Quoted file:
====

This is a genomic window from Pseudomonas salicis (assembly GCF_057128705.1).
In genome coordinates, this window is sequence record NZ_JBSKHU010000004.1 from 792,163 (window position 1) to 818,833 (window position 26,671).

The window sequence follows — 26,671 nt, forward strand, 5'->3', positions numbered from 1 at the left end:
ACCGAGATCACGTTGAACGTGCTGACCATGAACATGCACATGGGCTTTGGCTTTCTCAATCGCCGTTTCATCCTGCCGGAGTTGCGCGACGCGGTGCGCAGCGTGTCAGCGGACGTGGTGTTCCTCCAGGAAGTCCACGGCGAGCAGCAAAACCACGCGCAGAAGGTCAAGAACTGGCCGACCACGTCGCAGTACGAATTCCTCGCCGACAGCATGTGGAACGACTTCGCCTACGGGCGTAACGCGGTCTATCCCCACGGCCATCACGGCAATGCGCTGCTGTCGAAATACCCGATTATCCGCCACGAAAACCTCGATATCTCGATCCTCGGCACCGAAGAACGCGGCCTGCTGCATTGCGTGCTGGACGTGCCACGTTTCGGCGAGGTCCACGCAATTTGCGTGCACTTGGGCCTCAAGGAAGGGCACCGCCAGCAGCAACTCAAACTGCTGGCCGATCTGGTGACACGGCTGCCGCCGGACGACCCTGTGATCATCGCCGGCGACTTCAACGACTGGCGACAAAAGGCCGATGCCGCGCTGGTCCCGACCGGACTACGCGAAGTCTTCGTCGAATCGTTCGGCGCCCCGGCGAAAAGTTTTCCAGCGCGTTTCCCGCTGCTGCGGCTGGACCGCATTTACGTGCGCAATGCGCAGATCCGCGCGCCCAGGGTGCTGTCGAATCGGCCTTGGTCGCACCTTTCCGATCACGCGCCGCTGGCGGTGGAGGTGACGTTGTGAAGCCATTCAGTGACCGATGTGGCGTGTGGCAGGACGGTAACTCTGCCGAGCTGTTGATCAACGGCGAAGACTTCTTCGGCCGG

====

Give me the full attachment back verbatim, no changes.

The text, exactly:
This is a genomic window from Pseudomonas salicis (assembly GCF_057128705.1).
In genome coordinates, this window is sequence record NZ_JBSKHU010000004.1 from 792,163 (window position 1) to 818,833 (window position 26,671).

The window sequence follows — 26,671 nt, forward strand, 5'->3', positions numbered from 1 at the left end:
ACCGAGATCACGTTGAACGTGCTGACCATGAACATGCACATGGGCTTTGGCTTTCTCAATCGCCGTTTCATCCTGCCGGAGTTGCGCGACGCGGTGCGCAGCGTGTCAGCGGACGTGGTGTTCCTCCAGGAAGTCCACGGCGAGCAGCAAAACCACGCGCAGAAGGTCAAGAACTGGCCGACCACGTCGCAGTACGAATTCCTCGCCGACAGCATGTGGAACGACTTCGCCTACGGGCGTAACGCGGTCTATCCCCACGGCCATCACGGCAATGCGCTGCTGTCGAAATACCCGATTATCCGCCACGAAAACCTCGATATCTCGATCCTCGGCACCGAAGAACGCGGCCTGCTGCATTGCGTGCTGGACGTGCCACGTTTCGGCGAGGTCCACGCAATTTGCGTGCACTTGGGCCTCAAGGAAGGGCACCGCCAGCAGCAACTCAAACTGCTGGCCGATCTGGTGACACGGCTGCCGCCGGACGACCCTGTGATCATCGCCGGCGACTTCAACGACTGGCGACAAAAGGCCGATGCCGCGCTGGTCCCGACCGGACTACGCGAAGTCTTCGTCGAATCGTTCGGCGCCCCGGCGAAAAGTTTTCCAGCGCGTTTCCCGCTGCTGCGGCTGGACCGCATTTACGTGCGCAATGCGCAGATCCGCGCGCCCAGGGTGCTGTCGAATCGGCCTTGGTCGCACCTTTCCGATCACGCGCCGCTGGCGGTGGAGGTGACGTTGTGAAGCCATTCAGTGACCGATGTGGCGTGTGGCAGGACGGTAACTCTGCCGAGCTGTTGATCAACGGCGAAGACTTCTTCGGCCGG